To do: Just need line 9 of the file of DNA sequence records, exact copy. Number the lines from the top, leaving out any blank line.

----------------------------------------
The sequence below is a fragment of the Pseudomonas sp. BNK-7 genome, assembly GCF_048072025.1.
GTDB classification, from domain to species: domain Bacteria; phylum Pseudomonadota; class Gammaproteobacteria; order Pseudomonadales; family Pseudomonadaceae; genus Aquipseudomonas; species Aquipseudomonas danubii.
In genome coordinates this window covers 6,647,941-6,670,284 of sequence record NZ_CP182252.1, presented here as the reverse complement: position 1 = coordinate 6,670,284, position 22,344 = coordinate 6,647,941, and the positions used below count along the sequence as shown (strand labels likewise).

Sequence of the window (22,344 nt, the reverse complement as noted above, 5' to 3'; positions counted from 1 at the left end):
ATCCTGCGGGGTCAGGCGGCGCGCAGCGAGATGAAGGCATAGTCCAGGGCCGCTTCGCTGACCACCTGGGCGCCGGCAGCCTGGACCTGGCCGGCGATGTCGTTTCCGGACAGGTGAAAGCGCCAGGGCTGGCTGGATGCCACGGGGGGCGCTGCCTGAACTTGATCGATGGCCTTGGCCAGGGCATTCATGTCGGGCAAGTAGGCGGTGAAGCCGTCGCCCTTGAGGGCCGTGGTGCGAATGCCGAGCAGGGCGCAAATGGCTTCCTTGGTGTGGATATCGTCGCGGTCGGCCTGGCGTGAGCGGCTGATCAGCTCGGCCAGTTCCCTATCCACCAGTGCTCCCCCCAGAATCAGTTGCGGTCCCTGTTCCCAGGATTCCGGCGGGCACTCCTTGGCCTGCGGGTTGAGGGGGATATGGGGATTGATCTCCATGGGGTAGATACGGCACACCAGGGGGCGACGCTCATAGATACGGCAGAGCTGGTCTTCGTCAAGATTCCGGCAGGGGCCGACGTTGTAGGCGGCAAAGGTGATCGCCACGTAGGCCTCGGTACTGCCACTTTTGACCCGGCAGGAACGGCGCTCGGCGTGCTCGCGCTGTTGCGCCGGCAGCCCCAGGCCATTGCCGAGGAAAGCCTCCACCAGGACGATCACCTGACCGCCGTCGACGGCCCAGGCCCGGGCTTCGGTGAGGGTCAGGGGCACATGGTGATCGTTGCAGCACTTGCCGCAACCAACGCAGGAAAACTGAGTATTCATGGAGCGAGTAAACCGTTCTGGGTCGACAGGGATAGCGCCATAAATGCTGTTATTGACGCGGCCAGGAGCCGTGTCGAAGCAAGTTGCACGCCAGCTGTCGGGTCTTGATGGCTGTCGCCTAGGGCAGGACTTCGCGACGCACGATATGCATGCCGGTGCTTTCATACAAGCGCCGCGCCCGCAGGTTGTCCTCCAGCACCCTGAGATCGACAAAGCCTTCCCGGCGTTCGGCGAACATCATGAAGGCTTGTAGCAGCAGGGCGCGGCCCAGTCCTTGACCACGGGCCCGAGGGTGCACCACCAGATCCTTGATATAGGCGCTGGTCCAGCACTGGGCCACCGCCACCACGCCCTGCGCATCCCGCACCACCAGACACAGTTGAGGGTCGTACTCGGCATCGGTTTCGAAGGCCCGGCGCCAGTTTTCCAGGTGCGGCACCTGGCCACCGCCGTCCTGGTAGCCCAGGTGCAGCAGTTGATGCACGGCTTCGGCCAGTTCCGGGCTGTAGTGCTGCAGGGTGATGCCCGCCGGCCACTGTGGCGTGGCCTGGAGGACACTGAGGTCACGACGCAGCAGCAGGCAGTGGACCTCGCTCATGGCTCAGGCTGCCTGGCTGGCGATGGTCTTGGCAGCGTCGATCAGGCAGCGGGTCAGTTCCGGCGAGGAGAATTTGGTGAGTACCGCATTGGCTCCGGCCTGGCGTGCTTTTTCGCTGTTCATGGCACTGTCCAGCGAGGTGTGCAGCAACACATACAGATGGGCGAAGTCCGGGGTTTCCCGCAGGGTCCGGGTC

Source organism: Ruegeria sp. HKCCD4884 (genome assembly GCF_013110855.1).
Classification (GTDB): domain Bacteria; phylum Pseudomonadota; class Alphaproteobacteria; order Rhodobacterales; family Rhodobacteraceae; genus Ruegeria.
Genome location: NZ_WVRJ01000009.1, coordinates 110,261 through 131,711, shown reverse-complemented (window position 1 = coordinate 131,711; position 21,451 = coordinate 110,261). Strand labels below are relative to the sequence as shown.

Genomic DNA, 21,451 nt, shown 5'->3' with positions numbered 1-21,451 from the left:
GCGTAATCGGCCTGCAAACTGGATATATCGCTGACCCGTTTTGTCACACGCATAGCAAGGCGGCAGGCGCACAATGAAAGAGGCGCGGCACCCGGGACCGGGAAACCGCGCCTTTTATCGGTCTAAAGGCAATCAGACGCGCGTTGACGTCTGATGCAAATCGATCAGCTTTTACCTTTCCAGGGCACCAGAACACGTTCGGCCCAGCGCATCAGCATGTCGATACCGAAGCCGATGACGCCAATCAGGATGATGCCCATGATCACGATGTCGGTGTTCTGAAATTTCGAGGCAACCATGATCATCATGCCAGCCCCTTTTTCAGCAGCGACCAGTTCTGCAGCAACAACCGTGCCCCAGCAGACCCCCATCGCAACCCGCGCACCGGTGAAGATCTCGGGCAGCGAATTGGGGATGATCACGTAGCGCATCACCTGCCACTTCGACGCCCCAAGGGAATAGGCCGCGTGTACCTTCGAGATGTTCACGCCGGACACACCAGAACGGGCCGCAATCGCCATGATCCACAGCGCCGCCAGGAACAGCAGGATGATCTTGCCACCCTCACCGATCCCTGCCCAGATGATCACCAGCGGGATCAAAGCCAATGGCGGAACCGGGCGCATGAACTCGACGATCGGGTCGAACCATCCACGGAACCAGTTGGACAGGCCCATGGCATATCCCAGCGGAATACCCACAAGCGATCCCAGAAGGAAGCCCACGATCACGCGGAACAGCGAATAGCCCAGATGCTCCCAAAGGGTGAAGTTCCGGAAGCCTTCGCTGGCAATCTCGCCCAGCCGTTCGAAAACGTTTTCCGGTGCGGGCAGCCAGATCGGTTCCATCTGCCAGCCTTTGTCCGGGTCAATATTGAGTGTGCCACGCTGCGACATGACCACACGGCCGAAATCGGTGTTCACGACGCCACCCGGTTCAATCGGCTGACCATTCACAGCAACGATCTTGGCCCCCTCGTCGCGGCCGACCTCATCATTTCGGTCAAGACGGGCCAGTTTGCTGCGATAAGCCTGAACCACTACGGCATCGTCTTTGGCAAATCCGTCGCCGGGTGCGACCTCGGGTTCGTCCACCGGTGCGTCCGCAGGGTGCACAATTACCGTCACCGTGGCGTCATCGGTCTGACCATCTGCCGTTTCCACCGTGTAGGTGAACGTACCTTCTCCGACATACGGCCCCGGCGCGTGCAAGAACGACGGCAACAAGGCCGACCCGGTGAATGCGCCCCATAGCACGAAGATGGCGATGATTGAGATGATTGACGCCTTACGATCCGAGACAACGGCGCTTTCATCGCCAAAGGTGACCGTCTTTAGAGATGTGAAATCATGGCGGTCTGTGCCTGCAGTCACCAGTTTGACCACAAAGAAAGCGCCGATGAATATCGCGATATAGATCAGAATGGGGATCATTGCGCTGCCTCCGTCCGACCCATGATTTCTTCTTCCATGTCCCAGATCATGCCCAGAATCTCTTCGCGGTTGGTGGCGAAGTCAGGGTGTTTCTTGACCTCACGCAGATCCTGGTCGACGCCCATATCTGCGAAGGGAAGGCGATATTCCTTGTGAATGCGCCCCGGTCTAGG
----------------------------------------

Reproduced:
Genomic DNA, 21,451 nt, shown 5'->3' with positions numbered 1-21,451 from the left: